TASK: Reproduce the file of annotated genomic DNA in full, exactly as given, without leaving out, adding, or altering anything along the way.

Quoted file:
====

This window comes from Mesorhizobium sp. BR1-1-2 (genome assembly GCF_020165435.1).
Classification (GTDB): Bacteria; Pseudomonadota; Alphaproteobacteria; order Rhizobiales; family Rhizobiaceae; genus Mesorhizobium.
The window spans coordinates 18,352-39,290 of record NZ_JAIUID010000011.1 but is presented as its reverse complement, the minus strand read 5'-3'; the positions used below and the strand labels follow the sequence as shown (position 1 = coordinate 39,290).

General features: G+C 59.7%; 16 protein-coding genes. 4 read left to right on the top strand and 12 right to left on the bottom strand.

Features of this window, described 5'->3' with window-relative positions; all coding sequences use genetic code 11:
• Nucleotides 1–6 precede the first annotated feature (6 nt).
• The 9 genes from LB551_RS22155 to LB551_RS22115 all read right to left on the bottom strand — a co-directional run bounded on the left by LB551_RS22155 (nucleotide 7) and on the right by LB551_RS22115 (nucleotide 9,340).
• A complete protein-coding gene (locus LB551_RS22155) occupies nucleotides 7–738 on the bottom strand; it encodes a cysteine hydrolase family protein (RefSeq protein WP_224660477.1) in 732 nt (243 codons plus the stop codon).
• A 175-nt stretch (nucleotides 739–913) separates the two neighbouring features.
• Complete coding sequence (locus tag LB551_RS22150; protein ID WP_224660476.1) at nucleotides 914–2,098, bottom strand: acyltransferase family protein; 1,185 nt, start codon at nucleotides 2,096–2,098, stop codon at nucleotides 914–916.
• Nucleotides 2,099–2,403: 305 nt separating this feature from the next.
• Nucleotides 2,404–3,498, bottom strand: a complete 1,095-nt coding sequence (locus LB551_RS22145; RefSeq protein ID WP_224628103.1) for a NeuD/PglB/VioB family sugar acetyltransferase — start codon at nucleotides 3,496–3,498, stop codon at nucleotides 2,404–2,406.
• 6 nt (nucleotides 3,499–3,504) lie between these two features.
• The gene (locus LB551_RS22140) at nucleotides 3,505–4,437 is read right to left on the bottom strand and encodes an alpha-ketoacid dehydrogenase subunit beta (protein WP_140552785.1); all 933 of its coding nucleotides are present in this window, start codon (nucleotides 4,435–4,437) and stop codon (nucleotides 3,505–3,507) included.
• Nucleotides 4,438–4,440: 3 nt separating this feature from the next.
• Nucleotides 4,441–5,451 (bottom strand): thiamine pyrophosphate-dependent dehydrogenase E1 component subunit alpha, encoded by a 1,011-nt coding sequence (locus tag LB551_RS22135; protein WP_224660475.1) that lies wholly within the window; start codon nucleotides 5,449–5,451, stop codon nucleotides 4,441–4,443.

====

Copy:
This window comes from Mesorhizobium sp. BR1-1-2 (genome assembly GCF_020165435.1).
Classification (GTDB): Bacteria; Pseudomonadota; Alphaproteobacteria; order Rhizobiales; family Rhizobiaceae; genus Mesorhizobium.
The window spans coordinates 18,352-39,290 of record NZ_JAIUID010000011.1 but is presented as its reverse complement, the minus strand read 5'-3'; the positions used below and the strand labels follow the sequence as shown (position 1 = coordinate 39,290).

General features: G+C 59.7%; 16 protein-coding genes. 4 read left to right on the top strand and 12 right to left on the bottom strand.

Features of this window, described 5'->3' with window-relative positions; all coding sequences use genetic code 11:
• Nucleotides 1–6 precede the first annotated feature (6 nt).
• The 9 genes from LB551_RS22155 to LB551_RS22115 all read right to left on the bottom strand — a co-directional run bounded on the left by LB551_RS22155 (nucleotide 7) and on the right by LB551_RS22115 (nucleotide 9,340).
• A complete protein-coding gene (locus LB551_RS22155) occupies nucleotides 7–738 on the bottom strand; it encodes a cysteine hydrolase family protein (RefSeq protein WP_224660477.1) in 732 nt (243 codons plus the stop codon).
• A 175-nt stretch (nucleotides 739–913) separates the two neighbouring features.
• Complete coding sequence (locus tag LB551_RS22150; protein ID WP_224660476.1) at nucleotides 914–2,098, bottom strand: acyltransferase family protein; 1,185 nt, start codon at nucleotides 2,096–2,098, stop codon at nucleotides 914–916.
• Nucleotides 2,099–2,403: 305 nt separating this feature from the next.
• Nucleotides 2,404–3,498, bottom strand: a complete 1,095-nt coding sequence (locus LB551_RS22145; RefSeq protein ID WP_224628103.1) for a NeuD/PglB/VioB family sugar acetyltransferase — start codon at nucleotides 3,496–3,498, stop codon at nucleotides 2,404–2,406.
• 6 nt (nucleotides 3,499–3,504) lie between these two features.
• The gene (locus LB551_RS22140) at nucleotides 3,505–4,437 is read right to left on the bottom strand and encodes an alpha-ketoacid dehydrogenase subunit beta (protein WP_140552785.1); all 933 of its coding nucleotides are present in this window, start codon (nucleotides 4,435–4,437) and stop codon (nucleotides 3,505–3,507) included.
• Nucleotides 4,438–4,440: 3 nt separating this feature from the next.
• Nucleotides 4,441–5,451 (bottom strand): thiamine pyrophosphate-dependent dehydrogenase E1 component subunit alpha, encoded by a 1,011-nt coding sequence (locus tag LB551_RS22135; protein WP_224660475.1) that lies wholly within the window; start codon nucleotides 5,449–5,451, stop codon nucleotides 4,441–4,443.